The slow growth of the small business sector on the Navajo Nation can be attributed to a lack of infrastructure, limited small-business financing, lack of support networks and mentors, and a history of exclusion from national and global economies. Change can occur through multi-dimensional approaches and strong entrepreneurial ecosystems.
That’s why Change Labs is building a hub on the Navajo Nation — to foster entrepreneurship and revitalize the Tribal economic base through small business development.
“Projects like Change Labs are an important part of the long-term solution to building our economy,” said Navajo Nation President Jonathan Nez. “‘Buy Navajo, Buy Local’ is a major priority for the Nez-Lizer administration, which means that we are focusing on promoting small Navajo businesses and helping Navajo entrepreneurs. The hundreds of small businesses that Change Labs will serve are key to our nation’s long-term job growth and prosperity.”
Change Labs’ founding team members consist of Heather Fleming, founder and former CEO of Silicon Valley-based Catapult Design, and Jessica Stago, former program manager of the Native American Business Incubator Network (NABIN), a former initiative of the Grand Canyon Trust.
In 2014, Catapult Design and NABIN co-established a virtual business incubator for Native entrepreneurs based in and around the Colorado Plateau. The initiative called Change Labs helped small business owners navigate regulations, permits and financing options, in addition to offering peer professional development and more.
The new Change Labs — a business by the same name, rebranded and reimagined, and co-founded by the core team members of Catapult and NABIN — takes business incubation and entrepreneurial networking to new heights. Finally, Change Labs will grow roots — in the form of a 4,000-square-foot space in Tuba City, Arizona, on the western side of the Navajo Nation.
Business counselor Trish Reznik is on board as well — and a host of new jobs are opening up, such as community manager and financial controller, as well as another business counselor position. Change Labs will also add a summer internship position.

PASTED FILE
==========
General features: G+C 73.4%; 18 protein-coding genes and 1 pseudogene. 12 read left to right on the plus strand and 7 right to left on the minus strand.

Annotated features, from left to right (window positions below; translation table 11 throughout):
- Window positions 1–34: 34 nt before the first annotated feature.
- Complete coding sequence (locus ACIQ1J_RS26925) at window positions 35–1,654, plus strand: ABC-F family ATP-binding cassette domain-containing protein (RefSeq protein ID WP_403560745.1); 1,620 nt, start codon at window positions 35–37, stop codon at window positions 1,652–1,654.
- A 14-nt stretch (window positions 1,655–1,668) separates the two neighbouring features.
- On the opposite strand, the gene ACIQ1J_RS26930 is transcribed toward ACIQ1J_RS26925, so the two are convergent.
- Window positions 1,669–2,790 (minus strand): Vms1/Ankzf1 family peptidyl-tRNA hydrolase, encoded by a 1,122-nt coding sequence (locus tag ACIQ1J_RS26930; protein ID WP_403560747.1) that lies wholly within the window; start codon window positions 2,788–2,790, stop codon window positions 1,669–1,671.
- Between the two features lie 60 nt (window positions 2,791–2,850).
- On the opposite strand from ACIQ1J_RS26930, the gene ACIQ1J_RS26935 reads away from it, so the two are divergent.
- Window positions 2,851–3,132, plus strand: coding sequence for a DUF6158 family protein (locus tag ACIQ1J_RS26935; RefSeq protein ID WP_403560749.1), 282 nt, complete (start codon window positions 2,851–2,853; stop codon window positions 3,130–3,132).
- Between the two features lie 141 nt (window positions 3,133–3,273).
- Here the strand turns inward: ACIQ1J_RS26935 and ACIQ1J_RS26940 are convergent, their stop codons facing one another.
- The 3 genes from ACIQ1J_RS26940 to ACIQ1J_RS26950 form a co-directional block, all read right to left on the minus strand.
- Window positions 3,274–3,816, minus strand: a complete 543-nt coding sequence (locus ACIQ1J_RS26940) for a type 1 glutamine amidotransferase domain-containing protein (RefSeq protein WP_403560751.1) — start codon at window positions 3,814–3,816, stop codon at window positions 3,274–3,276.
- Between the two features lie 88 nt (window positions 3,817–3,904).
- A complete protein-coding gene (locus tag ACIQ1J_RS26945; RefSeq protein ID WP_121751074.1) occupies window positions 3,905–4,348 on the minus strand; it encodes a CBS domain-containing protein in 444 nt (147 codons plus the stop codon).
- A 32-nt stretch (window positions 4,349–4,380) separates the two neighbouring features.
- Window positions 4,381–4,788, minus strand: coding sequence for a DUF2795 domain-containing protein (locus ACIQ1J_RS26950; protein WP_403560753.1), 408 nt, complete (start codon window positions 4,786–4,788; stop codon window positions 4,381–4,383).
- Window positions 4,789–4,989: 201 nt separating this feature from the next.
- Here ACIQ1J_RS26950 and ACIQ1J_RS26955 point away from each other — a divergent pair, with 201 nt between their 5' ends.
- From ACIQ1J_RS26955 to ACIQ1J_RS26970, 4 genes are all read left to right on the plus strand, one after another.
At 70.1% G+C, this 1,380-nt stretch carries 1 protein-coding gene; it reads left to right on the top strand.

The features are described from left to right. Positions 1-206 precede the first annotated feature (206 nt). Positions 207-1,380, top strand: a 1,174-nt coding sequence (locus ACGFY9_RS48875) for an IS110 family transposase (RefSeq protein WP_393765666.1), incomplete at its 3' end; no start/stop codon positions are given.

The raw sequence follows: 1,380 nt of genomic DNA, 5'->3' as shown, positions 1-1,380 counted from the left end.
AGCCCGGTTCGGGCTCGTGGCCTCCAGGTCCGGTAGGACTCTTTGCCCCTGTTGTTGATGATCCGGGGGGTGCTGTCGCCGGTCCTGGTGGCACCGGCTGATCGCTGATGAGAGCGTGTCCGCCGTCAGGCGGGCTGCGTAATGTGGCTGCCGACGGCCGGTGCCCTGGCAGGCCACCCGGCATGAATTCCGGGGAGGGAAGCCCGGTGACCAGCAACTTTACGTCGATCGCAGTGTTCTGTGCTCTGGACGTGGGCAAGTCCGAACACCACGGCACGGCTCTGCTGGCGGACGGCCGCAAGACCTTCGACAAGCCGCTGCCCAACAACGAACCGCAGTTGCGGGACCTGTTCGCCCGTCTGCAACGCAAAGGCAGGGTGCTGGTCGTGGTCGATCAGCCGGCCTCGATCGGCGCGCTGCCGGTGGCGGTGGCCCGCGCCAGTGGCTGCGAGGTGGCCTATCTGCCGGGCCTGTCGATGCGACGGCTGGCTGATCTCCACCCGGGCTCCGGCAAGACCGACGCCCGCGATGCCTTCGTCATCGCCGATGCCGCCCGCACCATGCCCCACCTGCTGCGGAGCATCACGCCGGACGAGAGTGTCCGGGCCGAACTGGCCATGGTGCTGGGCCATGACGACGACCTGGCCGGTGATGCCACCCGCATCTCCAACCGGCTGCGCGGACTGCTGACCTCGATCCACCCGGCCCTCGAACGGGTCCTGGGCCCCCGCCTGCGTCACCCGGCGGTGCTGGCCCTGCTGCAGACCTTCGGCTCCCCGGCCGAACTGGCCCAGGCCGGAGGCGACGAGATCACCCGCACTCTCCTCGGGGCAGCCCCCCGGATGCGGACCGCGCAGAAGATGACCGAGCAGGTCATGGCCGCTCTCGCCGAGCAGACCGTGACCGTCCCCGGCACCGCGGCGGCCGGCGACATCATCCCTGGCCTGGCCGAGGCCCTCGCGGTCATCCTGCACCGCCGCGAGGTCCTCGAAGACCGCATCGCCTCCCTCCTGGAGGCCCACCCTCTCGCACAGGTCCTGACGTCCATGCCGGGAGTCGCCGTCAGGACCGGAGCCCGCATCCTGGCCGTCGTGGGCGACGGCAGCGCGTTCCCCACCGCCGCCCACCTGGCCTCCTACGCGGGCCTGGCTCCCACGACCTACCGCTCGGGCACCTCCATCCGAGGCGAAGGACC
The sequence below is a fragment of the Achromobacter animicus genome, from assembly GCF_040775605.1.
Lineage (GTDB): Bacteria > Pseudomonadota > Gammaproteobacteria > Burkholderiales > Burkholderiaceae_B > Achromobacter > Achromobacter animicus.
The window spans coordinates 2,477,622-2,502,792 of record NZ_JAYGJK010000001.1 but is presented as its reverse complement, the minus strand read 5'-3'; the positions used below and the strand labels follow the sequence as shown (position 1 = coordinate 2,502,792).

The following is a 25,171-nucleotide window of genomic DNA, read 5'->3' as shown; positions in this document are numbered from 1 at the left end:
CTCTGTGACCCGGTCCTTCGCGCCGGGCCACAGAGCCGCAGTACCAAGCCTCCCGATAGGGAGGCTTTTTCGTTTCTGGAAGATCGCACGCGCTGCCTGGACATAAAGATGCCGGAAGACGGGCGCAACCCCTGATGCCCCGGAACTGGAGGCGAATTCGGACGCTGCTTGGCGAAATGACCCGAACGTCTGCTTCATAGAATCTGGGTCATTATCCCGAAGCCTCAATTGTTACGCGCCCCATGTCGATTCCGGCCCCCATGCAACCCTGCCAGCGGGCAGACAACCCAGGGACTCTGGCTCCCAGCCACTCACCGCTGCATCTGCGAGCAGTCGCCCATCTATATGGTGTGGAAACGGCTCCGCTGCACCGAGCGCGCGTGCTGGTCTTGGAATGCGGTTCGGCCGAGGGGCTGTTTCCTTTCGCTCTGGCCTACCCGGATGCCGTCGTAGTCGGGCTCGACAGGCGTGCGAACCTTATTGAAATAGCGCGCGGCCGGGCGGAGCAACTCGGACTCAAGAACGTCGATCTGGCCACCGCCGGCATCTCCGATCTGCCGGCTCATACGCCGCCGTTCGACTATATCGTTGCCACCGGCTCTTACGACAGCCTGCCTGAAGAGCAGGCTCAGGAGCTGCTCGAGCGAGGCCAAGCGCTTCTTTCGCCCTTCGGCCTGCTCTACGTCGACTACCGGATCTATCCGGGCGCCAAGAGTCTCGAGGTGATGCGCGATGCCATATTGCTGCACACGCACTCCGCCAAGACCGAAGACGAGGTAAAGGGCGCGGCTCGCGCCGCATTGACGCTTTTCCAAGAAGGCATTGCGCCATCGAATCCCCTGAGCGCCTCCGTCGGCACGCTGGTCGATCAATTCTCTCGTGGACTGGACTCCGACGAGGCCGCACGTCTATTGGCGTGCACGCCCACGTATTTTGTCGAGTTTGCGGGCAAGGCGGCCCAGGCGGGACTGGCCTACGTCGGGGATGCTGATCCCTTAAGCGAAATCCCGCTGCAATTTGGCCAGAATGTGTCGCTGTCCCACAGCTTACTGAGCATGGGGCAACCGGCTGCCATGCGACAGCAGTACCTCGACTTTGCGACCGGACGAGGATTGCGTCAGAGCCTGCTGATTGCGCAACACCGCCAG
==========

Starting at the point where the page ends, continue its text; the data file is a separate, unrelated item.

Come 2020, when the 4,000-square-foot space is open, multiple positions will be posted to Change Labs’ jobs board.
But in April 2019, a smaller version of the forthcoming 4,000-square-foot space will open to community members. Fleming is excited about this as yet unreleased news: Change Labs Studio, a 600-square-foot space on the Hopi side of Tuba City, will be available for co-working and business incubation to selected applicants.
“It’s small. It’s a way to get our [Change Labs] community jumpstarted, while we wait for our 4,000-square-foot building to finish construction,” Fleming shared with Native Business Magazine.
Change Labs — the Navajo Nation’s first creative workspace for entrepreneurs and small businesses — will drive four core programs.
Applications for both the Artist Residency and the Business Incubator programs will open in early April and close in the beginning of May. Change Labs will finalize the selection by end of June.
The new cohort of entrepreneurs — including artists in residence and business incubates — will begin their training in July 2019, working from the studio space in Tuba.
Change Labs’ four programs include: co-working, business incubation, artist residency, and data collecting and reporting.
Co-working: Leapfrogging Barriers to Entrepreneurship
Change Labs will soft-launch its co-working space in April with Change Labs Studio — a 600-square-foot space that’s a mere fraction of the official Change Labs location forthcoming in early 2020. “It’s going to have color printing, simple tools, computers, Internet,” Fleming shared.
The 4,000-square-foot building will provide co-working space (fee for service) to dozens of community members at a time, featuring conference room space and meeting spaces, in addition to many more tools and equipment. “We’ll have desk space people can rent, in addition to all the typical amenities you find in a modern co-working space,” Fleming said.
Community members can use the small space for free starting in April. Fleming added: “We’ll have workshops, business counselors and legal advice.”
Business Incubation: Supporting High-Potential Entrepreneurs
The business incubator will carry on Change Labs’ former work, previously performed virtually — “where we select a cohort of 10 Native-owned small businesses or startups that have high-potential entrepreneurs behind them and high-potential business ideas, and we provide them with one year of training and mentorship support, and also access to a microloan program,” Fleming said.